The Last Word

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John Marrs is one of the premier interior designers of the South and is known for an elegant, fresh and inviting style that many call “The New Southern Style.” His interiors reflect his southern roots and combine a sense of the past with comfort and convenience.

I don’t know if I was hungry for affection, needing a good Southern “howdy do” or a slap on the back, but my recent visit to Lynchburg was better than a good soothing balm of buttermilk on a hot summer’s day. I think I forgot what nice was—not that people in Texas aren’t nice. They are, but Texas nice is a different kind: “in-a-hurry-nice,” or “because-they-need-something-nice.” I like nice just for the sake of being nice; that’s my kind of “nice.”

TEXAS GUY GETS A GOOD DOSE OF SOUTHERN COMFORT AT THE GREATER LYNCHBURG HOME & GARDEN SHOW

After my last talk at the Greater Lynchburg Home and Garden Show, two nice folks heard me mention that I would love to visit Poplar Forest. Before I knew it, they had tucked me into their SUV and whisked me off to Mr. Jefferson’s as if they had nothing else in the world to do, even though I’m sure they had visited there many times. That is nice.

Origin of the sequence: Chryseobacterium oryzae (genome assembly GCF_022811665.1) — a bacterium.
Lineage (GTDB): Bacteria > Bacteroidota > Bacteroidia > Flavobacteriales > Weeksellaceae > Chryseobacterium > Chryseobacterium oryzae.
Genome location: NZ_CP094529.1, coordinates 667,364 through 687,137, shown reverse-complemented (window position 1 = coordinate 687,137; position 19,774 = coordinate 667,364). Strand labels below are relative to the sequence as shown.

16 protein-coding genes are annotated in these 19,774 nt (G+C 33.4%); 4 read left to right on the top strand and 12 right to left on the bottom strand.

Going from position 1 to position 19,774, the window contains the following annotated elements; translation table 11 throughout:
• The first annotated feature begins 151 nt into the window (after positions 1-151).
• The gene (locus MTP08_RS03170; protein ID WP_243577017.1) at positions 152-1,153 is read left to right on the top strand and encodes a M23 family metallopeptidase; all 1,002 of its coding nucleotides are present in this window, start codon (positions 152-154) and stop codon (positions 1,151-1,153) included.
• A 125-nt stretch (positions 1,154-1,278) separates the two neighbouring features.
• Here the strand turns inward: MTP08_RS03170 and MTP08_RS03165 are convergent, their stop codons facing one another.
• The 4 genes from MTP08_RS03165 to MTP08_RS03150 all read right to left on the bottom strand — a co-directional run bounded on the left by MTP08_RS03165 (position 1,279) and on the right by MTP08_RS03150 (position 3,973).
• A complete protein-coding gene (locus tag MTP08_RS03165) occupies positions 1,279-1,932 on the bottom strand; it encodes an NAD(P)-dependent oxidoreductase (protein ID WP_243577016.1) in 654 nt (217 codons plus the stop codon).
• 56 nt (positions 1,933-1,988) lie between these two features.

I loved every minute of my Lynchburg weekend. Seeing Jefferson’s home was such a treat for my architecture-loving side, as was the history and beauty of the setting. I was blown away by folks being so generous in sharing with me their pride in their city and its treasures. I loved staying at the newly restored Virginian Hotel; the old gal has her dignity back and is lovely again, in a chic but comfortable way. The stunningly restored Academy of Music once again sparkles—the gem of the city, ready for another hundred years of productions to delight one and all. A stop for the perfect southern breakfast at Market & Main just about put me over the top—I can still taste those spiced apples.

Newly found friends warmed my soul, sharing their heartfelt love, not only for the local landscape but also for the monuments and old buildings of Lynchburg, the history and love of the south. Dinner and drinks became more than a meal; it was a sharing of ideas, thoughts and dreams.

It reminded me of growing up in a family of strong personalities that could sit around the dinner table, talking, laughing and telling stories for hours, where I quickly figured out how to get a word in edgewise; I’ve never shut up since.

Anyway, thanks for listening, Lynchburg; I can’t wait to come back soon and sit a spell when I need another nip of that Sweet, Lynchburg “nice.”

John Phifer Marrs

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